This food bank takes a HelloFresh approach to its pantry


Inspired by the popularity of meal kit services, pantry assistants in Madison, Wisconsin, have created step-by-step kits that combine basic food pantry ingredients with creative recipe cards.

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Madison’s Fritz Food Pantry prides itself on offering a wide variety of foods and ingredients to accommodate as many diets, allergies and food preferences as possible. Their approach is not just about continuity. The pandemic has exacerbated the hunger crisis. Food pantries like The Fritz have also found a significant impact on the health of their customers’ diets.

But just because the variety of healthy foods and ingredients is on offer, not every visitor can put together a recipe at home. So volunteer-turned-part-time pantry assistant Abby Warfel came up with the idea of ​​building a step-by-step HelloFresh-inspired meal kit.

“Many of our customers don’t have time, right? Creative meal planning takes energy, but we all want to cook delicious meals for our families,” Warfel says. “So meal kits seemed like a really good tool for them. We’re working on it.” She saw the kit as a way to add to that.

Warfel’s original idea to encourage customers to cook with pantry ingredients was to place to-go recipe cards on pantry shelves next to meal staples such as nutritious casseroles. However, the recipe card failed and her customers didn’t receive it the way she expected. Warfel then had the idea that by bundling recipe ingredients into meal kits, she would eliminate the process of “buying” recipe ingredients.

When Warfel assembled the first 25 kits for Shepard’s Pie earlier this year, they flew off store shelves and were a huge success.

A food pantry customer near Fitchburg, Jim built one of the original 25 kits and loved it. “It was really easy to follow and put together. Once you’ve made the meat mixture, add the veggies and put the mashed potatoes on top. It was a piece of cake,” he says. “The recipe was so easy that I could make it with my eyes closed.”

Meal kits are simple, with the necessary ingredients packed in a brown paper bag and a printed recipe card stapled to the outside. The goal of Warfel’s kits is not just to use up items and ingredients that are readily available at the time, but to create easy and flexible recipes.

“The most recent kit we made was for sheet pan roasted chicken and vegetables,” she says. She wrote step-by-step recipes incorporating substitutions and additional options. “If you want something other than chicken thighs, you can get chickpeas or canned chickpeas instead.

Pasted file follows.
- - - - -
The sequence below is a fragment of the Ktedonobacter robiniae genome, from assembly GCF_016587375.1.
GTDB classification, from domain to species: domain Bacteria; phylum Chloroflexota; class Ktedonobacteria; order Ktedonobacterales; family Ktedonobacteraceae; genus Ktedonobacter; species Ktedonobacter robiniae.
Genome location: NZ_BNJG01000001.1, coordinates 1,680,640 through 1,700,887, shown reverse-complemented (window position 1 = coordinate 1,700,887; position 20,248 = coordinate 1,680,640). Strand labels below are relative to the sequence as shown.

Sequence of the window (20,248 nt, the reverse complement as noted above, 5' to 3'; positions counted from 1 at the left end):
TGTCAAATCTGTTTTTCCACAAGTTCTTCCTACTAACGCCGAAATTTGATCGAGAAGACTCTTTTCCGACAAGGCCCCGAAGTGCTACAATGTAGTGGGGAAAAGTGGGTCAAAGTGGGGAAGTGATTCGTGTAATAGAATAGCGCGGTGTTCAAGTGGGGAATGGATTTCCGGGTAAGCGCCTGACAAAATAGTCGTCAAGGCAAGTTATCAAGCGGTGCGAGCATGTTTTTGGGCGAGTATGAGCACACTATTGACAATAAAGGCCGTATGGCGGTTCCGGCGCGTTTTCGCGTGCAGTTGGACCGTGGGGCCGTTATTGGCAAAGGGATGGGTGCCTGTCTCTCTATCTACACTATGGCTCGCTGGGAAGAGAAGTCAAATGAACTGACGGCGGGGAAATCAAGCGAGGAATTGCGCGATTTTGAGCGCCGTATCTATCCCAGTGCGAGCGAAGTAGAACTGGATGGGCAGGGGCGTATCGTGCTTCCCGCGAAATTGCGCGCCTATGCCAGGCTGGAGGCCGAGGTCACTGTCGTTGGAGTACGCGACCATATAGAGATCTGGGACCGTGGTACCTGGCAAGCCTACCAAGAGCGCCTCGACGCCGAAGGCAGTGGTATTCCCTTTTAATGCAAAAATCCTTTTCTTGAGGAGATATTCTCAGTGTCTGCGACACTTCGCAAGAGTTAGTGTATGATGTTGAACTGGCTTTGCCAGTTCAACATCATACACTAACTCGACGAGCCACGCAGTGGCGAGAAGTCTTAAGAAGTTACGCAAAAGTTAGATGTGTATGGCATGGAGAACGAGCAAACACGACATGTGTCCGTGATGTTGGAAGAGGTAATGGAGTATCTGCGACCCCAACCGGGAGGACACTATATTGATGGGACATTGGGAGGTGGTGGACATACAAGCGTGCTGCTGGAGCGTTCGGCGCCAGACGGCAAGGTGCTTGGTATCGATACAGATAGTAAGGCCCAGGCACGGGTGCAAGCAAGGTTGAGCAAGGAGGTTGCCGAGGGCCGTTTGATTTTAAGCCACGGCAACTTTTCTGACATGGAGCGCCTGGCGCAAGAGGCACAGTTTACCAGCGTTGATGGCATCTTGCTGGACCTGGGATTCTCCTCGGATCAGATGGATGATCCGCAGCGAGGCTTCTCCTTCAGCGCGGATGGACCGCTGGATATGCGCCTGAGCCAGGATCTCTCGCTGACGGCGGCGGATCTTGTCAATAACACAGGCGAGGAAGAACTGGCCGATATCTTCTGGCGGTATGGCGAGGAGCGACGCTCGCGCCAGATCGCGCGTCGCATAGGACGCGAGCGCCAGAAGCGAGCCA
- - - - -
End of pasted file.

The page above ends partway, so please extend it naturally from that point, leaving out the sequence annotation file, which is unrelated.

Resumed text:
So far, the meal kits are beginning to add a sense of community to the pantry, just as Warfel hoped. The Shepherd’s Pie recipe piqued the interest of some of the Pantry’s Spanish-speaking customers. “Some people were like, ‘No, thank you,’ but others were like, ‘Okay, I’ll give it a try.'”

This customer response prompted Warfel to come up with a third idea. “That made me think that I needed to think more broadly,” says Warfel. “I want all my customers to feel valued and value other customers and their experiences. I think food is a great window into other people’s cultures. increase.”

The kit comes with instructions in both English and Spanish, but Pantry’s clientele is more diverse than that. Warfel describes The Fritz as the most diverse place he’s encountered in Madison. “There are people of all ages, from young families to seniors, and a wide variety of ethnic and cultural traditions. We’re starting to collect recipes from some of our customers,” she explains. “For example, there have been a lot of immigrants recently from different countries in Latin America. I don’t know much about Colombian cuisine, but my customers do.”

It’s also thanks to these efforts that customers like Jim find support in the Pantry community during difficult times.

After the economic crisis brought on by the pandemic forced him and his family to use the pantry, he said, “We met people and it became like a small community. I’m the one struggling.” Not only can you see other people do the same, you can share stories and get to know other people’s lives,” he says. “By going to Panty and getting the items you need, your world expands.”

In addition to helping Jim’s finances during difficult times, you can also maximize your resources to cook a meal for your neighbor who has muscular dystrophy.

Soon, Jim may be cooking Colombian and Persian dishes for his family and neighbors, thanks to Warfel’s expanded menu of internationally-influenced meal kits.

Cinnamon Janzer is a freelance journalist based in Minneapolis. Her work has been featured in National Geographic, US News & World Report, Rewire.news, and more. She holds a social her master’s degree in design, specializing in interventional design, from her College of Art, Maryland Her Institute, and a bachelor’s degree in cultural anthropology and fine arts from the University of Minnesota, Twin Cities. .

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